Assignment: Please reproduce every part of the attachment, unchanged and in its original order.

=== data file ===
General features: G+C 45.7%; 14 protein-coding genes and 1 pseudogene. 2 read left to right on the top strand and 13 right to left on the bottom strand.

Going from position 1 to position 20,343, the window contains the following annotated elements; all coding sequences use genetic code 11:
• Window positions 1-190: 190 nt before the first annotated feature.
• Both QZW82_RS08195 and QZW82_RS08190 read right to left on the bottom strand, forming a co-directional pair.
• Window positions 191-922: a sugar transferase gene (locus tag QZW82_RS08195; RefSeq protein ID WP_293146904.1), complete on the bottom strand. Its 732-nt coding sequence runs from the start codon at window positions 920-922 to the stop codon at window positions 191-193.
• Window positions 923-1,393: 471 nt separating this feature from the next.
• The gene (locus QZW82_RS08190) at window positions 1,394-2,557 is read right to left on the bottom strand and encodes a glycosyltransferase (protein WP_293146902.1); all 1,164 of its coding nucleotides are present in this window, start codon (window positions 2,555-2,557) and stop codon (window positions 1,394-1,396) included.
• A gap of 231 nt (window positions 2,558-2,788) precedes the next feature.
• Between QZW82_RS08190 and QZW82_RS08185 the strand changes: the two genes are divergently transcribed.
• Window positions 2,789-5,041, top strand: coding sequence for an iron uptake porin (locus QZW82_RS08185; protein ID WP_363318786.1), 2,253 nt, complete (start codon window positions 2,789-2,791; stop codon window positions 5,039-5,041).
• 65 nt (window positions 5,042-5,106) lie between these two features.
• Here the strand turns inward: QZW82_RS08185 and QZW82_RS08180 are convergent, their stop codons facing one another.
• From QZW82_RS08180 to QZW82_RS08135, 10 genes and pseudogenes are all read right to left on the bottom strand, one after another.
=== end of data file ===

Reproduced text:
General features: G+C 45.7%; 14 protein-coding genes and 1 pseudogene. 2 read left to right on the top strand and 13 right to left on the bottom strand.

Going from position 1 to position 20,343, the window contains the following annotated elements; all coding sequences use genetic code 11:
• Window positions 1-190: 190 nt before the first annotated feature.
• Both QZW82_RS08195 and QZW82_RS08190 read right to left on the bottom strand, forming a co-directional pair.
• Window positions 191-922: a sugar transferase gene (locus tag QZW82_RS08195; RefSeq protein ID WP_293146904.1), complete on the bottom strand. Its 732-nt coding sequence runs from the start codon at window positions 920-922 to the stop codon at window positions 191-193.
• Window positions 923-1,393: 471 nt separating this feature from the next.
• The gene (locus QZW82_RS08190) at window positions 1,394-2,557 is read right to left on the bottom strand and encodes a glycosyltransferase (protein WP_293146902.1); all 1,164 of its coding nucleotides are present in this window, start codon (window positions 2,555-2,557) and stop codon (window positions 1,394-1,396) included.
• A gap of 231 nt (window positions 2,558-2,788) precedes the next feature.
• Between QZW82_RS08190 and QZW82_RS08185 the strand changes: the two genes are divergently transcribed.
• Window positions 2,789-5,041, top strand: coding sequence for an iron uptake porin (locus QZW82_RS08185; protein ID WP_363318786.1), 2,253 nt, complete (start codon window positions 2,789-2,791; stop codon window positions 5,039-5,041).
• 65 nt (window positions 5,042-5,106) lie between these two features.
• Here the strand turns inward: QZW82_RS08185 and QZW82_RS08180 are convergent, their stop codons facing one another.
• From QZW82_RS08180 to QZW82_RS08135, 10 genes and pseudogenes are all read right to left on the bottom strand, one after another.